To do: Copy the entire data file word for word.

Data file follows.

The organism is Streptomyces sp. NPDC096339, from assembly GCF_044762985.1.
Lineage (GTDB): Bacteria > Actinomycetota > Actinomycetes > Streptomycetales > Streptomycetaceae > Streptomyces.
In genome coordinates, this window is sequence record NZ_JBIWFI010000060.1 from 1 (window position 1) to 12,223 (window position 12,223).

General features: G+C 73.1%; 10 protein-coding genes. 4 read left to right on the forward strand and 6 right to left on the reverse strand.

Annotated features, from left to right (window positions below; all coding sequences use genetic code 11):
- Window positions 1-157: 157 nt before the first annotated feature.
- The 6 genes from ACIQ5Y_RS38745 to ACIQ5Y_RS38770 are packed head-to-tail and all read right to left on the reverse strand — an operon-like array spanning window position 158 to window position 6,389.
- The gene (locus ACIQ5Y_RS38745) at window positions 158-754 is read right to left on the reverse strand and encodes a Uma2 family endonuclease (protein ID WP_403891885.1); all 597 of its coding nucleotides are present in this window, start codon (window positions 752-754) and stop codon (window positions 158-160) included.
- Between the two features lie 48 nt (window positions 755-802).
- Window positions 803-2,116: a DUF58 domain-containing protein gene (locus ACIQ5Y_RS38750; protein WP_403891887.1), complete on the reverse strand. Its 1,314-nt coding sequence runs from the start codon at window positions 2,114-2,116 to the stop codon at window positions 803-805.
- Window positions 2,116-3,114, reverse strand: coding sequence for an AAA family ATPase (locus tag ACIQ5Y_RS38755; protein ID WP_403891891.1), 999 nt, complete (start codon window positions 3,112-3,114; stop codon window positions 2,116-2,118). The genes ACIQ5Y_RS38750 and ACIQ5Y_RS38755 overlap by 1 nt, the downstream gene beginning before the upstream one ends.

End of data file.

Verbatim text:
The organism is Streptomyces sp. NPDC096339, from assembly GCF_044762985.1.
Lineage (GTDB): Bacteria > Actinomycetota > Actinomycetes > Streptomycetales > Streptomycetaceae > Streptomyces.
In genome coordinates, this window is sequence record NZ_JBIWFI010000060.1 from 1 (window position 1) to 12,223 (window position 12,223).

General features: G+C 73.1%; 10 protein-coding genes. 4 read left to right on the forward strand and 6 right to left on the reverse strand.

Annotated features, from left to right (window positions below; all coding sequences use genetic code 11):
- Window positions 1-157: 157 nt before the first annotated feature.
- The 6 genes from ACIQ5Y_RS38745 to ACIQ5Y_RS38770 are packed head-to-tail and all read right to left on the reverse strand — an operon-like array spanning window position 158 to window position 6,389.
- The gene (locus ACIQ5Y_RS38745) at window positions 158-754 is read right to left on the reverse strand and encodes a Uma2 family endonuclease (protein ID WP_403891885.1); all 597 of its coding nucleotides are present in this window, start codon (window positions 752-754) and stop codon (window positions 158-160) included.
- Between the two features lie 48 nt (window positions 755-802).
- Window positions 803-2,116: a DUF58 domain-containing protein gene (locus ACIQ5Y_RS38750; protein WP_403891887.1), complete on the reverse strand. Its 1,314-nt coding sequence runs from the start codon at window positions 2,114-2,116 to the stop codon at window positions 803-805.
- Window positions 2,116-3,114, reverse strand: coding sequence for an AAA family ATPase (locus tag ACIQ5Y_RS38755; protein ID WP_403891891.1), 999 nt, complete (start codon window positions 3,112-3,114; stop codon window positions 2,116-2,118). The genes ACIQ5Y_RS38750 and ACIQ5Y_RS38755 overlap by 1 nt, the downstream gene beginning before the upstream one ends.